July 21, 2012

Maine company leading way as tidal energy comes of age

By Colin Woodard cwoodard@pressherald.com
Staff Writer

EASTPORT - The tide is running out of Passamaquoddy and Cobscook bays, transforming the miles-wide ocean passages around Eastport into fast-running rivers.

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Ocean Renewable Power Co.’s unit awaits installation of turbines. Tidal technologies are inspired by wind turbines and require no dam. The devices are mounted on the sea floor, where they spin in the current, out of sight and well beneath the hulls of passing vessels.

Photo by Jeffrey Hains

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To the east of this easternmost American port, the Western Hemisphere's largest whirlpool is surging to life, creating a vortex capable of sucking a small skiff into the abyss. Here on the west side of town, the sea is fleeing Cobscook and, unwittingly, generating electricity for the Ocean Renewable Power Co.

Slung beneath a specially built barge moored near the bay's mouth, a sailboat-sized turbine spins in the 4-knot current, generating a clean, renewable and predictable flow of electricity. It's a 50-kilowatt prototype that ORPC is developing for use in rivers, a small cousin to the 60-kilowatt device it tested here last year.

On Tuesday, however, the company will unveil its first full-scale commercial unit at a ceremony here: a cylindrical module as big as a Grand Banks fishing schooner with long curved turbine foils. Sometime next month, it will carefully attach the module to a mount already awaiting it on the Cobscook sea floor a mile farther up the bay from here. The company will attach cables linking it to new transmission lines on the Lubec shore and, with the push of a button, the 180-kilowatt turbine will begin selling power to the grid, the first of a new class of damless tidal energy devices to do so anywhere in North America.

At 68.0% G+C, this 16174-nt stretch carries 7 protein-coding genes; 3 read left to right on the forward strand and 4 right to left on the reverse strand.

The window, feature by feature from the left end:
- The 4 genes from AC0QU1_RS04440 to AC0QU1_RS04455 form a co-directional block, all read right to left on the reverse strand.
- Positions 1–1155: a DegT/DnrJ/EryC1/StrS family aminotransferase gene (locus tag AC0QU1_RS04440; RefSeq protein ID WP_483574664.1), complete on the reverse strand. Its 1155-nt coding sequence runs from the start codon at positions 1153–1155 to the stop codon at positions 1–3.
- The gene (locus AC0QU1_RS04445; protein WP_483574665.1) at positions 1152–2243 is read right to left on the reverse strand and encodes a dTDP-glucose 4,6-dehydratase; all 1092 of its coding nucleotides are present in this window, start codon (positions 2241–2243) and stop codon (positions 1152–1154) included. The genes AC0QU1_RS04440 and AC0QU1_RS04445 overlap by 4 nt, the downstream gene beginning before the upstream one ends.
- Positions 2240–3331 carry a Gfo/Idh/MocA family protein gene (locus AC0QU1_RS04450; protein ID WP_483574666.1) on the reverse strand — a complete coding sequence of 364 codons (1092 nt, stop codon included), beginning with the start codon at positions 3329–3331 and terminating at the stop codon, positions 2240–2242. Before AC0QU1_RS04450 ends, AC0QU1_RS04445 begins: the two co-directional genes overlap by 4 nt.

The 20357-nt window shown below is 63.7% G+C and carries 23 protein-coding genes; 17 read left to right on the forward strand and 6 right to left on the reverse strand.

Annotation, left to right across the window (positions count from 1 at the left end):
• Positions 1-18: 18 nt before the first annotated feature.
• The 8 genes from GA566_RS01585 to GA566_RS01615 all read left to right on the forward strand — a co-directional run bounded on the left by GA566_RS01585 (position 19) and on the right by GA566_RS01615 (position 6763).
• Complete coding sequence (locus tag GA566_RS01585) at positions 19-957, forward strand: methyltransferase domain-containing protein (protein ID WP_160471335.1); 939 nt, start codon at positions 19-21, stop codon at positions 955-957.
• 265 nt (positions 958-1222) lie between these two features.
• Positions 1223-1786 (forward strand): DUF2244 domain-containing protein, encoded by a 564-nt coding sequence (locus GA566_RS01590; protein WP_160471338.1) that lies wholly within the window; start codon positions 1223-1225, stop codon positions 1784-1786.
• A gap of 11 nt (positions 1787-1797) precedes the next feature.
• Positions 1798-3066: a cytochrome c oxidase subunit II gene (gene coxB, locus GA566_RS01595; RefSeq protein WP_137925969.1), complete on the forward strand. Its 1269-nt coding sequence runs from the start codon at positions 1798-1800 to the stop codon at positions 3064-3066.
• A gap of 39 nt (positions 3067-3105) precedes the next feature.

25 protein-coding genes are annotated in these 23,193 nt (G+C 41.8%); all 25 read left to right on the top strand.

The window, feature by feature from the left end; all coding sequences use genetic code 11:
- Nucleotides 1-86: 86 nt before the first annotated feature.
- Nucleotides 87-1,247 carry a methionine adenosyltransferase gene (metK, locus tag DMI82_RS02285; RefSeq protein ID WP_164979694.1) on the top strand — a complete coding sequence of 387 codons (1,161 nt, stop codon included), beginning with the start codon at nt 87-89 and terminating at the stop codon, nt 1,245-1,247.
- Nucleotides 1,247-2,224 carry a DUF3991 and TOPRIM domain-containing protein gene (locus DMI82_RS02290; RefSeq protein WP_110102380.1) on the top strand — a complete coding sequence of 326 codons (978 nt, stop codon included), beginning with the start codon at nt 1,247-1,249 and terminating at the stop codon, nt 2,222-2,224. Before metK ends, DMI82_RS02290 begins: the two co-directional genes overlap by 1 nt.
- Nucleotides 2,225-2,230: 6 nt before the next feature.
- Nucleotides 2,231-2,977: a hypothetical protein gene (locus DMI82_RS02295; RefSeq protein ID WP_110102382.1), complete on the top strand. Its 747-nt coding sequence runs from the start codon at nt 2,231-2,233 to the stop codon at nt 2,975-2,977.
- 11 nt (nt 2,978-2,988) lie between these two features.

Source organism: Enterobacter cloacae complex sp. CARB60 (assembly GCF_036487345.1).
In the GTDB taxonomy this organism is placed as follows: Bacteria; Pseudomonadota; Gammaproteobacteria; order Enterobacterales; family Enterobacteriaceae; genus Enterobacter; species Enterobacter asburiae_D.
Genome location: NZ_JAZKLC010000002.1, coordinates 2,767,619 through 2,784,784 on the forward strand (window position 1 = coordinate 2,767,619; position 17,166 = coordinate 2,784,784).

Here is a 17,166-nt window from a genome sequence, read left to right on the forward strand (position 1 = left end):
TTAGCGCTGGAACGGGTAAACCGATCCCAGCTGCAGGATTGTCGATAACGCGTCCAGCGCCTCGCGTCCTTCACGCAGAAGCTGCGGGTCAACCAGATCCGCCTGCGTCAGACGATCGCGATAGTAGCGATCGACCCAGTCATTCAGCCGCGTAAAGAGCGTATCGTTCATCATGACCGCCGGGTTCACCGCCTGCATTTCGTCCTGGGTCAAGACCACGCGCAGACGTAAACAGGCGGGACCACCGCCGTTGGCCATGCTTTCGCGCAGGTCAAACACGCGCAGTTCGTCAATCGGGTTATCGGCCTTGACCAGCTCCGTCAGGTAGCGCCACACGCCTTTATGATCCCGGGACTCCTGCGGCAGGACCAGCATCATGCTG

Tidal power, long in development, is finally coming of age, with a Maine company leading the way.

"What ORPC is doing in Cobscook Bay is really a very important milestone," said Paul Jacobson, an ocean energy expert at the Palo Alto, Calif.-based Electrical Power Research Institute. "With this project, these tidal power devices have finally crossed the threshold into commercial development."

There's much more to come. ORPC plans to add two more turbines to its Cobscook site in the coming year, and as many as 18 in the faster, harsher waters of Passamaquoddy Bay on the other side of Eastport by 2016.

"Maine is where it all started and where the lessons are being learned," said ORPC's president and co-founder, Chris Sauer, who calls Eastport the "Kitty Hawk" of his nascent industry. "Maine will become the intellectual center for tidal energy, with the people and knowledge base for how to do this."

The Eastport area has Maine's highest tides -- 20 feet -- because it is perched at the mouth of the vast Bay of Fundy, home to the greatest tides on the planet. It's the ultimate tidal resource, and ORPC and its foreign rivals are competing to harness its energy.

OPRC turbines are to be deployed next year across the bay in Digby County, Nova Scotia, while Canadian and European competitors are running tests in Minas Passage near the head of the bay, where swift, 50-foot tides have already torn one turbine apart.

It's perhaps fitting that the industry's commercial birth is occurring in Eastport. During the presidency of Franklin Delano Roosevelt -- who summered in the area -- construction started on a massive, old-style tidal project here, one that would have dammed up Cobscook altogether, probably dooming the sardine and scallop fisheries on which the area's residents depended.

Congress ultimately axed the project for fiscal reasons, though not before a causeway had been built connecting Eastport -- previously an island -- to the mainland.

Unlike the 1930s project, today's tidal technologies are inspired by wind turbines and require no dam. The devices are simply mounted on the sea floor, where they slowly spin in the current, out of sight and well beneath the hulls of passing vessels. Tests so far suggest the turbines have no effect on marine life, which appears to have no difficulty detecting and swimming around them.

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